Fooled investors flooded Theranos with cash.
By Andrew May, a FINRA attorney at May Law in Chicago:
In the early 2000’s, the world was gripped by the SARS epidemic unfolding in Southeast Asia. Mankind was yet again battling a deadly disease, and at the forefront of this battle was the Genome Institute in Singapore.
At the time, Elizabeth Holmes, a young volunteer from Stanford traveled to help the team work on their software. Holmes left Stanford a few years later and decided she wanted to get into medicine and help save lives.
The only problem was that she hated the sight of blood and needles. Assuming that there were a lot of other people who hated needles and blood as much as she did, she decided to tackle the most basic health care service on the planet – blood tests.
Her company, Theranos, was based on the design for handheld blood testing instrument that could instantly give results with just a few drops of blood. It was meant to work just like the diabetes self-test kits, but detect a lot more than just blood sugar levels. A tiny drop of blood could be used for more than 70 different tests at the Theranos labs. The company started selling kits at Walgreens and testing at more than 41 locations in the country.
Investors flooded the inspiring company with cash, with some of the most prominent Silicon Valley names getting seats on the board and shares in the firm. After the last round of funding, the company was valued at over $9 billion. Since Holmes held more than 50% of the stake, she was labeled the youngest female billionaire on the planet.
If that story sounds a bit too good to be true, that’s because it now seems like it probably is. The revolutionary health tech company has been dogged by controversy right from the get go. The problems really hit the spotlight in October of last year when some former employees accused the company’s testing kits of yielding inaccurate results.
The flagship handheld testing kit, named Edison by now, was using a dilution solution that made the test results inaccurate. Because of this, the FDA intervened and a formal complaint was lodged with the New York State Department of Health. Medicare and Medicaid got involved soon after.
But it gets worse than a critical blood test giving the wrong results – it turns out a vast majority of the tests conducted on blood samples at the Theranos labs were done using regular machines from companies like Siemens. Nine out of ten of the tests the company conducted on blood samples were done using the same machines your local pathology lab used. That’s a troubling statistic for a company that promised pain-free blood-testing people could do at home.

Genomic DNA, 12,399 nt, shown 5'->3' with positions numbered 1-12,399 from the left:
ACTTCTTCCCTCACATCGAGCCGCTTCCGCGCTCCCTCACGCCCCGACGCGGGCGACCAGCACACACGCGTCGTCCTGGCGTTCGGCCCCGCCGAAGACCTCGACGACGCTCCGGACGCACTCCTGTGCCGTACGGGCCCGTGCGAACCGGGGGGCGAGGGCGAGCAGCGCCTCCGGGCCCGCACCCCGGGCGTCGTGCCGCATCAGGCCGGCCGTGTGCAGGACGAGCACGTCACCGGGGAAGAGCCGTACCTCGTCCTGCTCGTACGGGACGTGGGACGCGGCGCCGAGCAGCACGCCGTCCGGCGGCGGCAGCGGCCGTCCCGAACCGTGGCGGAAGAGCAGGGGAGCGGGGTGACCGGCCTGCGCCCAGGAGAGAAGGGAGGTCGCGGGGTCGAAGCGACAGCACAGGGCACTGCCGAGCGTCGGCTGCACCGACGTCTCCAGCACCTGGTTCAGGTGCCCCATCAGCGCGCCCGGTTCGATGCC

Over the past few months, the company has come under attack from all angles because of these controversies. Many of their ties with partners like Walgreens have been threatened and the media has lost confidence in the company’s statements altogether.
Just in the last few weeks, the SEC and Justice Department launched investigations into the company’s operations. The authorities have threatened to shut down all testing facilities and revoke the federal license for the company. Chief Executive Elizabeth Holmes and President Sunny Balwani are also threatened with a ban on conducting any business in the blood testing market for over two years if the charges stick.
Part of the problem was always the company’s lack of transparency.
The press was given access to the startup back in 2013, but many of the reporters who visited came away with quick blood tests without having seen the testing machine at work. Ever since the company gained media attention, observers have been waiting for peer-reviewed studies on the new technology to be published in scientific journals. Peer-reviewed studies are a sort of seal-scientific-approval, and for the company to delay such publications for so long was already pretty suspicious.
When the Wall Street Journal accused the company of spinning gold out of pure startup hype, the company attacked the WSJ but didn’t refute any of the allegations.
Whether or not the Silicon Valley newcomer can survive this storm of regulatory pressure is yet to be seen. But the damage to the brand is already done. And even if the investors haven’t lost confidence, these investigations could result in serious action that would force them to reconsider.
As things stand now, the authorities haven’t charged the company formally with anything and investigations are still ongoing. What still needs to be determined is if the technology actually works the way it was supposed to, whether the company lied to potential investors about the testing kit’s abilities, and if the company can continue doing business in this highly regulated and competitive industry. By Andrew May, a FINRA attorney and founding member of May Law in Chicago.
The consequences of misconduct by financial advisors cost middle-class and working families about $17 billion every year. Read… “Economy-Wide Misconduct” among Financial Advisers